Time-to-event efficacy endpoints were analyzed using both Kaplan–Meier methodology. Hazard ratios (HRs) including 95% confidence intervals (CI) were calculated using proportional-hazards Cox regressions and tested using the likelihood ratio test. PFS was calculated from randomization to disease progression or death from any cause and OS from the date of randomization to death from any cause. TTNT was defined as the time between randomization and the start of the first subsequent treatment for CLL. Time to secondary malignancy referred to the time between randomization and date of first diagnosis of secondary malignancy. For sensitivity, a competing risk analysis was performed considering death without documented secondary malignancy as competing event. Independent prognostic factors for PFS and OS were identified by multivariable analyses using Cox proportional hazards regression models with forward stepwise selection and confirmed by using backward selection. All variables with significant association to PFS or OS in univariable analyses were included in the Cox models. As a pre-specified subgroup analysis, the interaction with study treatment was explored for the factors: age at baseline, IGHV mutational status and CLL-IPI risk group. A term for the interaction was included between the respective factor and the study treatment in a Cox regression model. HRQOL was evaluated using the EORTC C30 questionnaire. The global health status, functional and single item scales were calculated according to the standard procedure as given by the EORTC-QLQ-C30 manual. Age- and sex-matched scores of the general population were calculated according to Schwarz et al.9 The global health status as well as the fatigue scale were selected in advance as primary domains for detailed analyses due to their relevance at baseline. Significance was defined as p < 0.05 without adjustments for multiple testing. Reported p-values have an exploratory character. Analyses were performed using Statistical Package for the Social Sciences (SPSS) for Windows version 23 (SPSS, Chicago, IL).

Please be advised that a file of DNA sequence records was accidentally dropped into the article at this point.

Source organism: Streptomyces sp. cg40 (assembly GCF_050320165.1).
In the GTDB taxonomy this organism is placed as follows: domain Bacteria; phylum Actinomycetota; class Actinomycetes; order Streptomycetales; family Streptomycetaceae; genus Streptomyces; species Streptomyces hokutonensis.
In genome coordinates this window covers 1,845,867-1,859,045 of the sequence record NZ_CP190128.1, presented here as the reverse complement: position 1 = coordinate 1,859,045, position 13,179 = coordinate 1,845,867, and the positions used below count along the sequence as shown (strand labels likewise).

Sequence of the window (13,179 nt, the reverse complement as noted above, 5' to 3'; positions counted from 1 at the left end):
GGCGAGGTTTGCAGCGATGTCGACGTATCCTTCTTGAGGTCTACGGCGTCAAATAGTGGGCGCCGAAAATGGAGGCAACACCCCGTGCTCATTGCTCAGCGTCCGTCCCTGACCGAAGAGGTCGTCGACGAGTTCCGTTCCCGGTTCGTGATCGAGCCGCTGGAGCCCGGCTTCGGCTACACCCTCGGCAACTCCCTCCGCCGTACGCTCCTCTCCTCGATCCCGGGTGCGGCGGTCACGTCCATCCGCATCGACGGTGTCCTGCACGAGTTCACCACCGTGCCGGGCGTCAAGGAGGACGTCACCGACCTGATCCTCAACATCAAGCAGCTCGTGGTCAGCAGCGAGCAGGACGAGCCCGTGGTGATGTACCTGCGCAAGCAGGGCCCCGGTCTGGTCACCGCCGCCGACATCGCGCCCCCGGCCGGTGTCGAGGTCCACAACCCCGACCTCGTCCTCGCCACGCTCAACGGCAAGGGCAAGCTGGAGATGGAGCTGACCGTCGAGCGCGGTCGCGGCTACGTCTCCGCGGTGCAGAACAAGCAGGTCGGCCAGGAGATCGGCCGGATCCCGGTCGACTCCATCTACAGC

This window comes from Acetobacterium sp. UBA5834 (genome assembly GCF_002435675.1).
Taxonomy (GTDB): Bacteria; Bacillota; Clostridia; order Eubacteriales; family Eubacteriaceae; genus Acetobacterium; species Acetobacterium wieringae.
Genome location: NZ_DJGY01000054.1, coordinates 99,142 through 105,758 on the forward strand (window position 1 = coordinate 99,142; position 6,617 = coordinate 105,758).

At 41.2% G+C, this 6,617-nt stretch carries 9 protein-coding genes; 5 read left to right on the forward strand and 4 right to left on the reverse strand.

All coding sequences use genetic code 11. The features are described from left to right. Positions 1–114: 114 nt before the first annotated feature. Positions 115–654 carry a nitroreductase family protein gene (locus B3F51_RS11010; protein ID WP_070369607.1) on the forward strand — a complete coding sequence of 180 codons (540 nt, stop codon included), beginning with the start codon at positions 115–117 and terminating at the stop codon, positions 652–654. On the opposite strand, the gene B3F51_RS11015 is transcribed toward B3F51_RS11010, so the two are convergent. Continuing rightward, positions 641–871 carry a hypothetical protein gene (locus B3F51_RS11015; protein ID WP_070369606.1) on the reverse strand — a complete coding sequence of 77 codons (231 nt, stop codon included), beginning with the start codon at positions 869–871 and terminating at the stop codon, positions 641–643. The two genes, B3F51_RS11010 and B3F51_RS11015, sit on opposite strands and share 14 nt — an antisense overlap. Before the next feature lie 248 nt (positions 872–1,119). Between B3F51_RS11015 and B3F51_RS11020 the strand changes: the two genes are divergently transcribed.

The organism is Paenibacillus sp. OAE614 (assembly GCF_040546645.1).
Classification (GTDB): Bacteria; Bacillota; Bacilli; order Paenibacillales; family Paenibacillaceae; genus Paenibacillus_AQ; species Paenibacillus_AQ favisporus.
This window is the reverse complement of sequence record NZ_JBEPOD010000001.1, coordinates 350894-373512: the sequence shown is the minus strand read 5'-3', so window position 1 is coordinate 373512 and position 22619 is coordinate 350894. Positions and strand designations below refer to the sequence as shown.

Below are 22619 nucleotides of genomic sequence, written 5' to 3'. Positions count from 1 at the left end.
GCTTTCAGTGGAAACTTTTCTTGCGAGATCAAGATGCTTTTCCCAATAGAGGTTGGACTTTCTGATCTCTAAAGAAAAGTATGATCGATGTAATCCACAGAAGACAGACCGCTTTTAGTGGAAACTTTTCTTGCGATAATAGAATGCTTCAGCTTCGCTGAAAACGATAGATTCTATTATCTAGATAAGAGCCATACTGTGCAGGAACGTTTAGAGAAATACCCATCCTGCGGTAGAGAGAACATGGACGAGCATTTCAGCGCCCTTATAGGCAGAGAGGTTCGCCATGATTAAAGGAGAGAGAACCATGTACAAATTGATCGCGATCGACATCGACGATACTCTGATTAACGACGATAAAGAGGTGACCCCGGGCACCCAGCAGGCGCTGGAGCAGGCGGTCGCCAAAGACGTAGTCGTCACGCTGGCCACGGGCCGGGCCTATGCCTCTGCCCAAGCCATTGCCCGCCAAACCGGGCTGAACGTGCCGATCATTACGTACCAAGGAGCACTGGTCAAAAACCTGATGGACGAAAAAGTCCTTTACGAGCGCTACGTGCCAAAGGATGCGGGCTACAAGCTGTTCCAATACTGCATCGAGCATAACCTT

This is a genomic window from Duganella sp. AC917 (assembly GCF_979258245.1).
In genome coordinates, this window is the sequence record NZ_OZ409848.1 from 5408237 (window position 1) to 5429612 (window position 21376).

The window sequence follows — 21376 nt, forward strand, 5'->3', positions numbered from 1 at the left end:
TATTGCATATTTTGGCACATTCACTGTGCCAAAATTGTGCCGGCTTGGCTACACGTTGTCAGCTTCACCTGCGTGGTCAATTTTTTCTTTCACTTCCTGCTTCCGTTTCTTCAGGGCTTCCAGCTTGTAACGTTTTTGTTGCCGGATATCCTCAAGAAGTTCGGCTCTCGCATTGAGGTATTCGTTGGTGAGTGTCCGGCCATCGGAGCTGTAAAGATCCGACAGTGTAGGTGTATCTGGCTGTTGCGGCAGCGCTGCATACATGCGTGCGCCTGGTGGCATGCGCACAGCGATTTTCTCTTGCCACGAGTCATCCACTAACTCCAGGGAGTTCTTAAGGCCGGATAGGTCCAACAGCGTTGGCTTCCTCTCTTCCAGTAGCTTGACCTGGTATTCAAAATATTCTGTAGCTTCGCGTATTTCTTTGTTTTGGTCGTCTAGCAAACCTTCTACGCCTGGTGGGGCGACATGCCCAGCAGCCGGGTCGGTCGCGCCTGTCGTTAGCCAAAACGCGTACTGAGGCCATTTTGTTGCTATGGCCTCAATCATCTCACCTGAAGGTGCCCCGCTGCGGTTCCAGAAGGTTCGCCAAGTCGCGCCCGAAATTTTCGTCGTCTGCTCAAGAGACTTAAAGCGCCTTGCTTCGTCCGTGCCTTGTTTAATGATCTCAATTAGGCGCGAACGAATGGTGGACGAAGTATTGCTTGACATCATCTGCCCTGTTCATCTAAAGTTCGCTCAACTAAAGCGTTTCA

Five hundred sixty-one patients were randomized between October 2008 and July 2011. Two hundred eighty-two of these patients were allocated to the FCR arm and 279 to the BR arm. The results of the extended follow up data presented here comprise study data with a median observation time of 58.2 months for all patients being alive. Regarding the PFS analysis, 27 of 282 FCR patients (9.6%) died without disease progression, while the CLL of 106 (37.6%) progressed. Among the 279 patients in the BR arm, 18 died (6.5%) and in 159 (57.0%) patients, the disease progressed (Supplemental data, Fig. S1, As described previously,6 more patients in the BR arm exhibited an unmutated IGHV status (67.8% vs 55.3%) and were older than 70 years (18.3% vs. 9.9%). The CLL-IPI10 could be determined for 525 patients with all factors available except for TP53 mutational status. Considering the CLL-IPI risk groups, 22.7% were in the low CLL-IPI risk group, 41.5% in the intermediate risk group, 35.8% in the high-risk group, and 0.0% in the very high-risk group (because 17p was an exclusion criterion). Comparing the CLL-IPI in the two treatment arms, more low risk patients and fewer high-risk patients were distributed onto the FCR arm (low: FCR 28.7% vs BR 16.5%, intermediate FCR 43.0% vs BR 40.0%, high FCR 28.3% vs BR 43.5%; very high FCR 0.0% vs BR 0.0%).